What A Lack Of Sleep Is Really Doing To Our Bodies

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by: Anna Duff
3 Jan 2018

We all know how important sleep is for our health, but most of us are probably late to bed more than once or twice a week.

In fact, as a nation we’re not getting the recommended seven to nine hours a night. Instead, we get of average 6.3 hours, and almost a fifth of people (19%) get less than five.

We’ve already revealed how this lack of rest is affecting our skin, but how is it impacting our bodies in general?

Well, it doesn’t make for pleasant reading. It can have detrimental effects during the day, as over half of people (52%) admit to being more irritable, almost a quarter (24%) make unhealthy food choices and almost one in five (17%) make mistakes at work. A fifth of people (19%) suffer morning headaches or wake up with a very sore or dry throat, 17% experience forgetfulness and 11% a decreased interest in sex. 

But sometimes it’s not our fault we’re not getting enough ZZZs. Nearly a third of men (29%) and a fifth of women (18%) worry that their snoring affects their partner or family members. After being disturbed by their partner’s sleep, a third (33%) have resorted to kicking or nudging them in the night and almost one in three (30%) have left to sleep in a different room.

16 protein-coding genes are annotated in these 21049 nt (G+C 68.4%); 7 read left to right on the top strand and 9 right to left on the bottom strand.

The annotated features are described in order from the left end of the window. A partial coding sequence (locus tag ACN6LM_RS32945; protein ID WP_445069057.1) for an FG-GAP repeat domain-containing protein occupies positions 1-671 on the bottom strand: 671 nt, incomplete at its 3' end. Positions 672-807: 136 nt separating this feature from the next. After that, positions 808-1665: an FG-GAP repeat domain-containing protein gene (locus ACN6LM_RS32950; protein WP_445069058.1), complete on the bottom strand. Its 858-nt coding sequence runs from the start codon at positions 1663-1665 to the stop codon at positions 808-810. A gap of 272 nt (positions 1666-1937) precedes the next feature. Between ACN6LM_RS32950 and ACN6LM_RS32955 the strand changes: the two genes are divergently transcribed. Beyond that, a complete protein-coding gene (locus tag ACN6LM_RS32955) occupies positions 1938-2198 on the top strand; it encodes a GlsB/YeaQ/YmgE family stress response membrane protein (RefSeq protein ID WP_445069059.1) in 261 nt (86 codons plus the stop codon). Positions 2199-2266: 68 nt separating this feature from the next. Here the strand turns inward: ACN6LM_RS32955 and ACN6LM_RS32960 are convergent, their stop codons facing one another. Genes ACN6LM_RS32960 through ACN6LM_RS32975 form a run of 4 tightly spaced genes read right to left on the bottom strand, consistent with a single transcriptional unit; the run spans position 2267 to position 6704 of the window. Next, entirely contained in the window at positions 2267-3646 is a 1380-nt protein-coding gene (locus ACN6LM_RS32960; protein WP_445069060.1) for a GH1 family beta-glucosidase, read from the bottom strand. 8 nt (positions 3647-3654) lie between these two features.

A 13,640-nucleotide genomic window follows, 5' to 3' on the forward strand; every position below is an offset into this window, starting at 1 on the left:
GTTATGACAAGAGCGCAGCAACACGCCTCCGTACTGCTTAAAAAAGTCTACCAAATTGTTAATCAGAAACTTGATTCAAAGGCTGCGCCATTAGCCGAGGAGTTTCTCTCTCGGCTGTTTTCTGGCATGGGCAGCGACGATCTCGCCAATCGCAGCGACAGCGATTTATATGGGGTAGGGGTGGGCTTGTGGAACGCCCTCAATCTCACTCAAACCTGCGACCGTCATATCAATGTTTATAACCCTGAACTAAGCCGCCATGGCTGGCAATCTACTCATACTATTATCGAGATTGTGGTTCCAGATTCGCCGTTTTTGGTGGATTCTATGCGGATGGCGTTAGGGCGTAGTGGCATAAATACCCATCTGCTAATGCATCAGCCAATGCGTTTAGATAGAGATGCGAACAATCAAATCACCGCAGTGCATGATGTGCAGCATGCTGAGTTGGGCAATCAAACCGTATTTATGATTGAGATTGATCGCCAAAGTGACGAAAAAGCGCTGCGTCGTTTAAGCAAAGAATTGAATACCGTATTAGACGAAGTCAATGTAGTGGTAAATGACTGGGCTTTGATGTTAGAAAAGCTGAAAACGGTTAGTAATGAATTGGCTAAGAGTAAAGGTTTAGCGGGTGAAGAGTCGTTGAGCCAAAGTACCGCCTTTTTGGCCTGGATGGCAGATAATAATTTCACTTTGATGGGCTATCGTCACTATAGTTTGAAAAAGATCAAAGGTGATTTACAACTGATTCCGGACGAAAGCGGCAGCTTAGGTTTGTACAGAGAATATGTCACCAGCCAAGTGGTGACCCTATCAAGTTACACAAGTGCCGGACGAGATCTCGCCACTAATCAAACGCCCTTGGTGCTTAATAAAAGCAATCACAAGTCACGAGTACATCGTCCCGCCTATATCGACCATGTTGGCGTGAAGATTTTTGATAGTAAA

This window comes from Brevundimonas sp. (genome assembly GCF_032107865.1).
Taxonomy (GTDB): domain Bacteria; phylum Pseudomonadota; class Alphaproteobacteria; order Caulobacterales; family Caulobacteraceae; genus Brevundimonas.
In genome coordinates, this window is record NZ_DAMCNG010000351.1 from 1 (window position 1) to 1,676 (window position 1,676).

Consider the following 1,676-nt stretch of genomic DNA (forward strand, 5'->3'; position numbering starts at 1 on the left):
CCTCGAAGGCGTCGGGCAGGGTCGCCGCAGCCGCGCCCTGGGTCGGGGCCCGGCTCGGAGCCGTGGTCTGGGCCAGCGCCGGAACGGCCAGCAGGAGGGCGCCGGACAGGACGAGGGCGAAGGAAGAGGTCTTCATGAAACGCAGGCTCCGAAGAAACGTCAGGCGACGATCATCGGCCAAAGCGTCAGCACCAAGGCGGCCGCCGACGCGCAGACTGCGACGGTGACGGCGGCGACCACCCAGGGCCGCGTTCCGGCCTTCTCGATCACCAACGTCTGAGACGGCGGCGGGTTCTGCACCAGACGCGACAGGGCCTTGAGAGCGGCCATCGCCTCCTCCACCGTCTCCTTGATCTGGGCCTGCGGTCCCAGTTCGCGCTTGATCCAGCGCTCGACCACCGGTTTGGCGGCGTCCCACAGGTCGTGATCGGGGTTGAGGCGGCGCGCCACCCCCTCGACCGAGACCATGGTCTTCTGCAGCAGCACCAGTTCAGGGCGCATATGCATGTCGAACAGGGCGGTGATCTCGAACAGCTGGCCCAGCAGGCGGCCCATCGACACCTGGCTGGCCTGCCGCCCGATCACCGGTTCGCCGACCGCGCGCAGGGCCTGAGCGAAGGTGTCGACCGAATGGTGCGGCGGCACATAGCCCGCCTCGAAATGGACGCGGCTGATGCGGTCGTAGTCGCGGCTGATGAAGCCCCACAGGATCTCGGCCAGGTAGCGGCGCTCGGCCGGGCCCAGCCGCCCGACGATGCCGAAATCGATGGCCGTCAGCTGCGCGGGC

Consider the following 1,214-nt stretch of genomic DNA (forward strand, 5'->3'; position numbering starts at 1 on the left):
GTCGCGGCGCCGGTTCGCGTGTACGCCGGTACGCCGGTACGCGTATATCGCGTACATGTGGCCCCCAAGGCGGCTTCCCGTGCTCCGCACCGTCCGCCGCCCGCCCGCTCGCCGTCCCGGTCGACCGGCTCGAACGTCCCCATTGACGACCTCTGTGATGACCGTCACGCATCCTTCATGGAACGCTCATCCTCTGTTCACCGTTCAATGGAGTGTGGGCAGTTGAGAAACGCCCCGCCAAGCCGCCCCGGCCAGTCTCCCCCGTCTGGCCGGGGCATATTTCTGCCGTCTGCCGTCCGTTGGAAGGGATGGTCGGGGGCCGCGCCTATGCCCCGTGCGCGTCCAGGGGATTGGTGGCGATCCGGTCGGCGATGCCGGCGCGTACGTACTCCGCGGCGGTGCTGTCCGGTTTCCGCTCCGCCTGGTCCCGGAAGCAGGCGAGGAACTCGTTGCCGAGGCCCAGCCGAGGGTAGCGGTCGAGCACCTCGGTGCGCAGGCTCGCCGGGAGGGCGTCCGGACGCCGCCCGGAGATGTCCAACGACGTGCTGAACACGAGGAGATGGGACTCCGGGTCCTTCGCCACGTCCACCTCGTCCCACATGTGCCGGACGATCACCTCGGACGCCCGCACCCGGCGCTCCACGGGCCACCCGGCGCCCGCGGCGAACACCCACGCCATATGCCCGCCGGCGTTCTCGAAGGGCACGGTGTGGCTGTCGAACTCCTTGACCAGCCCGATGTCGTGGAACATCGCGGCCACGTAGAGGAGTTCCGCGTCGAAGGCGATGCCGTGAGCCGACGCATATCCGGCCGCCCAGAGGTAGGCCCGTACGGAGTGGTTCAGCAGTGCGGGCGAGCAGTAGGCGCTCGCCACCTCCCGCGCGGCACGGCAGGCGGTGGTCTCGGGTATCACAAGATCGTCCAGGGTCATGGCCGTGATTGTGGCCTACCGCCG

Worryingly, this snoring could be an indicator of a condition called obstructive sleep apnoea, which can have serious short and long-term health consequences if left untreated. Aside from persistent snoring, symptoms include excessive sleepiness during the day and gasping for air during sleep.

Tom Kelly – Clinical Services Manager at Philips Respironics – says: ‘If you’re concerned about your partner’s snoring or recognise any of these symptoms in yourself, partner or family member, it’s vital you go see your GP who will be able to advise on whether you need to be referred to a sleep specialist.’

We kinda feel bad about those kicks in the night now…

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